Social Justice for Marginalized Communities

Borrell, L. N., & Kapadia, F.

Publication year

2021

Journal title

American journal of public health

Volume

111

Issue

8

Page(s)

1366

Was Your Copy of AJPH Late?

Benjamin, G. C., Morabia, A., & Kapadia, F.

Publication year

2021

Journal title

American journal of public health

Volume

111

Issue

10

Page(s)

1710

Dental radiographs for age estimation in us asylum seekers: Methodological, ethical, and health issues

Kapadia, F., Stevens, J., & Silver, D.

Publication year

2020

Journal title

American journal of public health

Volume

110

Issue

12

Page(s)

1786-1789
Abstract
Abstract
Unaccompanied migrant children seeking asylum status in the United States are often forced to undergo dental radiographs, or x-rays, to verify that they are younger than 18 years. The application of third molar dental radiographs is methodologically flawed and should not be employed as a determinant of chronological age. Furthermore, the use of such tests without obtaining informed consent from either the youth or an objective advocate is unethical. Finally, the legal and health consequences of these inappropriately applied tests are severe and jeopardize the safety and security of these vulnerable minors.

Ending the HIV Epidemic: Getting to Zero AND Staying at Zero

Kapadia, F., & Landers, S.

Publication year

2020

Journal title

American journal of public health

Volume

110

Issue

1

Page(s)

15-16

Healthcare experiences of urban young adult lesbians

Griffin, M., Jaiswal, J., Krytusa, D., Krause, K. D., Kapadia, F., & Halkitis, P. N.

Publication year

2020

Journal title

Women's Health

Volume

16
Abstract
Abstract
Purpose: This cross-sectional study of young adult lesbians explores their healthcare experiences including having a primary care provider, forgone care, knowledge of where to obtain Pap testing, and sexually transmitted infection testing. Methods: Quantitative surveys were conducted at lesbian, gay, bisexual, and transgender venues and events with a sample of 100 young adult lesbians in New York City between June and October 2016. Using the Andersen model of healthcare access, this study examined associations between sociodemographic characteristics and healthcare experiences using multivariable logistic regression models. Results: Having a primary care provider was associated with having health insurance (adjusted odds ratio (AOR) = 4.9, p < 0.05). Both insurance (AOR = 0.2, p < 0.05) and employment (AOR = 0.2, p < 0.05) status were protective against foregone care among young adult lesbians. Disclosure of sexual orientation to a provider improved knowledge of where to access Pap testing (AOR = 7.5, p < 0.05). Disclosure of sexual orientation to friends and family improved knowledge of where to access sexually transmitted infection testing (AOR = 3.6, p < 0.05). Conclusion: Socioeconomic factors are significantly associated with healthcare access among young adult lesbians in New York City. Maintaining non-discrimination protections for both healthcare services and insurance coverage are important for this population. In addition, financial subsidies that lower the cost of health insurance coverage may also help improve healthcare access among young adult lesbians.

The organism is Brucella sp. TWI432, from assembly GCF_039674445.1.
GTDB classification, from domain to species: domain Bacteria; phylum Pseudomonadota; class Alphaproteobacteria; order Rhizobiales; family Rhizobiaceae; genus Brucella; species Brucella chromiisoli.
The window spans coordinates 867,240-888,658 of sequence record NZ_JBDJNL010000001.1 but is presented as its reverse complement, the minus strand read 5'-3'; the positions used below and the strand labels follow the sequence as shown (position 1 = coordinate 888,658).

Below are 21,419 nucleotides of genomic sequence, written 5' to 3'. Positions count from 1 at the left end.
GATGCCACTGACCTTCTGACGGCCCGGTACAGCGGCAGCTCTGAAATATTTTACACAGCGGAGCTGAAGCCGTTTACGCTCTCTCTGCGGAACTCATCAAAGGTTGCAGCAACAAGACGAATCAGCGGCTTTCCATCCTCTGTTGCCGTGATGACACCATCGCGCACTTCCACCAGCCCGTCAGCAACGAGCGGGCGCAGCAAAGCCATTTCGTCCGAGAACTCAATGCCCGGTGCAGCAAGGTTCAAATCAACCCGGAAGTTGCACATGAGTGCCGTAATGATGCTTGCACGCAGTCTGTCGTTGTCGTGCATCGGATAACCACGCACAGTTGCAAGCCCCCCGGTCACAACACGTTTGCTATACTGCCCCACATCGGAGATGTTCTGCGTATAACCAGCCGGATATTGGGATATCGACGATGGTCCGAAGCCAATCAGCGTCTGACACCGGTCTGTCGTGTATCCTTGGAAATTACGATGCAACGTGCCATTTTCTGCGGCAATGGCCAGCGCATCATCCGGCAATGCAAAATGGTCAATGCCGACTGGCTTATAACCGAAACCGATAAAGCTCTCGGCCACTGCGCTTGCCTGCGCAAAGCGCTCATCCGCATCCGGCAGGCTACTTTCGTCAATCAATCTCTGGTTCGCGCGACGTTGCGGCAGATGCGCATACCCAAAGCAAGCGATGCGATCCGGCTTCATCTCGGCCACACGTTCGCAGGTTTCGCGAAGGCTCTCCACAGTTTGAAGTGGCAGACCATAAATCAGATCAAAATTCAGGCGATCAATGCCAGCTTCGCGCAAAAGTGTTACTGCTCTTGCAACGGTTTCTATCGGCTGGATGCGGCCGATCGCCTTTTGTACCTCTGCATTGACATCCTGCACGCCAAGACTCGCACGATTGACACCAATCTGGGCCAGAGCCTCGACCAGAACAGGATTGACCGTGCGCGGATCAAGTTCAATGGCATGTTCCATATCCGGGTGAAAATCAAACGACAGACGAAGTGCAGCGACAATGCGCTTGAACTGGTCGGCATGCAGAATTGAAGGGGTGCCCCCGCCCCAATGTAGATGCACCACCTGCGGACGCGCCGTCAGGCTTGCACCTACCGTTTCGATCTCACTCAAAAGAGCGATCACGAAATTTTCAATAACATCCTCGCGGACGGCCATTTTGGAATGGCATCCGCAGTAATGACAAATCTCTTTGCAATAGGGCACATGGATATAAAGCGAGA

Healthcare usage and satisfaction among young adult gay men in New York city

Griffin, M., Cahill, S., Kapadia, F., & Halkitis, P. N.

Publication year

2020

Journal title

Journal of Gay and Lesbian Social Services

Volume

32

Issue